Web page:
'For David Gray, elemental simply means natural. Men who are not overly primped and chiseled, hair is a must, both on the body and the face.'
I wrote the above quote, just over two years ago, when first profiling the work of photographer David Gray from YogaBear Studio. When I saw these images, featuring his recent work with Samuel, I eagerly contacted David about another post.
In many ways David's images of Samuel represent exactly whey I started, and continue, to work on FH. Every time I profile an artist or a shoot, I try to share with readers of the blog exactly what inspired me to want to feature them. One of the main things I strive to find, is something I have not yet seen. A model, a location, a concept or shot that is either new, or looked at through new eyes. Scrolling through model and male image sites, finding images like this, with a model like Samuel is a rare treat.
It is not just Samuel's look that is unique, it is also that David didn't try to change or manipulate it. Instead, David did what he does so skillfully, he took what was just organically so beautiful, so sexy and so appealing about his model, and captured it.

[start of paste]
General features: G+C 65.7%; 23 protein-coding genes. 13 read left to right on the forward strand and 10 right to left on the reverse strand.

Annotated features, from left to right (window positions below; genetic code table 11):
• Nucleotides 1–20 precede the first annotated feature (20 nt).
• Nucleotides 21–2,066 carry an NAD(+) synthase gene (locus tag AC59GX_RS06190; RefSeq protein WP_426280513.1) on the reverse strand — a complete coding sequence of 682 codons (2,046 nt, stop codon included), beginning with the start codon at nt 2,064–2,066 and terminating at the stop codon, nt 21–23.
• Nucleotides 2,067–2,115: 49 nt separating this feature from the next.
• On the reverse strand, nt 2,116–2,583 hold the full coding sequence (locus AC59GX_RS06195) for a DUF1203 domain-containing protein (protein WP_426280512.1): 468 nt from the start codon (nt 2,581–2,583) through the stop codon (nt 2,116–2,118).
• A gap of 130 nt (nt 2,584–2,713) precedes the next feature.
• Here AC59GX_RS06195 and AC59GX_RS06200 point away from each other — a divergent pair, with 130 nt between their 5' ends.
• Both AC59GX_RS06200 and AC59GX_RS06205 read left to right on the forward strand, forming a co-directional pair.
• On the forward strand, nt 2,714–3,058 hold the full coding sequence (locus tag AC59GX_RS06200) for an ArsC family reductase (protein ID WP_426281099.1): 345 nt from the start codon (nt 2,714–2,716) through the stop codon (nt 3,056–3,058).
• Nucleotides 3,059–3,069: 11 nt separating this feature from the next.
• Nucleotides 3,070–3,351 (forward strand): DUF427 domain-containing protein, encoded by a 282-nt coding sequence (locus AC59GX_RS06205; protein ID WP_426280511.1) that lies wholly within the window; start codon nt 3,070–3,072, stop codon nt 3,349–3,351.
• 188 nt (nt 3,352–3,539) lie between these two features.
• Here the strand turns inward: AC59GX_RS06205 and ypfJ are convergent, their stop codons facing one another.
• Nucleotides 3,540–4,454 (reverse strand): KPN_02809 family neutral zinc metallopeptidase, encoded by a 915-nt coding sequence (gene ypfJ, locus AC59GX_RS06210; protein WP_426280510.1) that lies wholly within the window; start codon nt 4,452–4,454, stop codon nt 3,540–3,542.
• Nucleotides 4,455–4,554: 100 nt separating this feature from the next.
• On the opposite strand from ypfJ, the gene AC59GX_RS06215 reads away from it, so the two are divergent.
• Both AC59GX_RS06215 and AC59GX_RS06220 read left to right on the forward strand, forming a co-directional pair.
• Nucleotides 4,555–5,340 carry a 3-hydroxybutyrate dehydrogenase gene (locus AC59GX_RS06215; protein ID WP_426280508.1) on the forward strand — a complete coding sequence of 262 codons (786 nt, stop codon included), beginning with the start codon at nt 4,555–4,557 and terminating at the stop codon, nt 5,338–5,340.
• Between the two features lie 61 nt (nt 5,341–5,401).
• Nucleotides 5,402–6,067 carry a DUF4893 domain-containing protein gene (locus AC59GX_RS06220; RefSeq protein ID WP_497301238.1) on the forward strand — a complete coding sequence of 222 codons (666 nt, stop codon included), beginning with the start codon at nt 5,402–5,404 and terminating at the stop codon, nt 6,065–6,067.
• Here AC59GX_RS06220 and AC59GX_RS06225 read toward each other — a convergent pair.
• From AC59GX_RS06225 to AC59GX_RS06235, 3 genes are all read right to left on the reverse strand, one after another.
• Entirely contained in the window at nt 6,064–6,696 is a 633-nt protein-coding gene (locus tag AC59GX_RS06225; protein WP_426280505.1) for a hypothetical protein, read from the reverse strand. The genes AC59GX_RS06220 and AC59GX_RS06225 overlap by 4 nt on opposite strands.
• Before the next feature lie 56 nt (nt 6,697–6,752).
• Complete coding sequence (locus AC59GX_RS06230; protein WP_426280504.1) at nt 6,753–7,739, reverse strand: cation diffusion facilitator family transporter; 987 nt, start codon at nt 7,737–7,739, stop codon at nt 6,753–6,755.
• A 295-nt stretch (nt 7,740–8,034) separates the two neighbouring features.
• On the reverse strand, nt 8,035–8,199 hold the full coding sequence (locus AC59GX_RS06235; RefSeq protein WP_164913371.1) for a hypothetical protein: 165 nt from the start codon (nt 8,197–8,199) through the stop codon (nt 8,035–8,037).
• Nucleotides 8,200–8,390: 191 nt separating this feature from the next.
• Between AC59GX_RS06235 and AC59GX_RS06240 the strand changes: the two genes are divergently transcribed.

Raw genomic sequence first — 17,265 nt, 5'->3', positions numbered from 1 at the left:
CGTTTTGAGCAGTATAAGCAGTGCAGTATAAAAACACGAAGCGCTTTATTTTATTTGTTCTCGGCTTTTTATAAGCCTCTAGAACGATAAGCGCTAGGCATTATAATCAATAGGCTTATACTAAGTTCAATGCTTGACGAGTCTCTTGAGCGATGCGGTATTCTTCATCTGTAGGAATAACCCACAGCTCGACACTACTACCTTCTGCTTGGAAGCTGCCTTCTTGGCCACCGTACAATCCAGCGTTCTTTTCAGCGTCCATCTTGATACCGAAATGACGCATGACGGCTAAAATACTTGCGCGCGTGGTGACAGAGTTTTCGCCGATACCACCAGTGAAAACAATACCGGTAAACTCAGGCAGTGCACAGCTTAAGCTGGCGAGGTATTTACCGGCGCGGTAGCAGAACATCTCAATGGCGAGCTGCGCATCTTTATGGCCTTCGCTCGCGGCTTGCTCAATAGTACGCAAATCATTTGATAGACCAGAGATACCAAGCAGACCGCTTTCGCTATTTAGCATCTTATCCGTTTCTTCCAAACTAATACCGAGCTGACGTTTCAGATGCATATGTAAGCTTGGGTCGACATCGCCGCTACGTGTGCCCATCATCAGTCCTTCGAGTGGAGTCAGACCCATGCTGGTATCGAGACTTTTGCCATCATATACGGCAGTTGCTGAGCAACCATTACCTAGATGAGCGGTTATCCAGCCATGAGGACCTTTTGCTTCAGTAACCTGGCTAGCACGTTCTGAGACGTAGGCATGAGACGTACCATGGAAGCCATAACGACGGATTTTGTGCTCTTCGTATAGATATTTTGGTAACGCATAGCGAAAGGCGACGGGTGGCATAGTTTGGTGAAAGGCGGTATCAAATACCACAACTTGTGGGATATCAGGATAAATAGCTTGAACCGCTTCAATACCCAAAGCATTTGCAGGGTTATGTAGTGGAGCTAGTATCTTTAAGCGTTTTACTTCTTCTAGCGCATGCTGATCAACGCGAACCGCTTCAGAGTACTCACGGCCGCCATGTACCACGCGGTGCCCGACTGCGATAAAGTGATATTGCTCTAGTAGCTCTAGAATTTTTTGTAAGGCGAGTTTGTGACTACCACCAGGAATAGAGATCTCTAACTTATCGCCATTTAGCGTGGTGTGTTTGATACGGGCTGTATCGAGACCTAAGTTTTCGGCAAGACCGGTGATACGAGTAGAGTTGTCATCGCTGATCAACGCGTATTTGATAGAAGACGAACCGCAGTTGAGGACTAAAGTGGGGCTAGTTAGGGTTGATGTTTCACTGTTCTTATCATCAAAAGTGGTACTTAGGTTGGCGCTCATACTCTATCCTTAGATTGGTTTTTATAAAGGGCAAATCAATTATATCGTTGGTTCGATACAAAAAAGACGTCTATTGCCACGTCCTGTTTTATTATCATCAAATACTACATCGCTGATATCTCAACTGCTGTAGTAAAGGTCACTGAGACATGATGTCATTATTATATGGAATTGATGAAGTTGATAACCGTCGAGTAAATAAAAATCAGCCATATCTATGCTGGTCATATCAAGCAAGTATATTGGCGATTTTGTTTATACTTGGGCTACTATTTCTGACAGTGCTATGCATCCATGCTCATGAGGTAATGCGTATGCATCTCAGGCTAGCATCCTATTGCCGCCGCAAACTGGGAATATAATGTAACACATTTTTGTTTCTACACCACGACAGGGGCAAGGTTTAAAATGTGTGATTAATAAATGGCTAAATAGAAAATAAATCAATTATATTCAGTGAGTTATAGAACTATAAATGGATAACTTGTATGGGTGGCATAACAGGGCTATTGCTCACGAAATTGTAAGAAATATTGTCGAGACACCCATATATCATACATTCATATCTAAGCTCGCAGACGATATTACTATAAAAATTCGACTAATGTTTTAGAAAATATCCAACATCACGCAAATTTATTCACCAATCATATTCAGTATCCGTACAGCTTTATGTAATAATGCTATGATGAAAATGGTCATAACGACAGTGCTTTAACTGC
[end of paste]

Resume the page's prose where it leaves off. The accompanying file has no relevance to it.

Besides his appearance, Samuel also seems comfortable in his own skin and clearly knows how to move, and pose, in front of the camera. In each shot of this series, Samuel creates an entirely different feel and look with expression and pose.
The second factor propelling me to feature these images was my love of the blending of model and environment. I have seen images of the male form with trains, and train tracks before, but in this set of images, the location, the train, becomes as central to each photo as Samuel. David captures not just the personality of the model, but of the train and locaton as well.
The magic in this series is not just location, but addionally how both model and photographer seem to respect it, and know how to utilize it's beauty. Samuel is not just on the train, while David is shooting, he is interacting with it. In almost every shot, there is physical touch between human skin and rusted metal and steel. I have written many times before of my love of images in which models don' just pose within, or in front of a location, but become part of it. If I ever came upon this train, I would fully expect that through any door, behind any seat and inside every window, would be Samuel.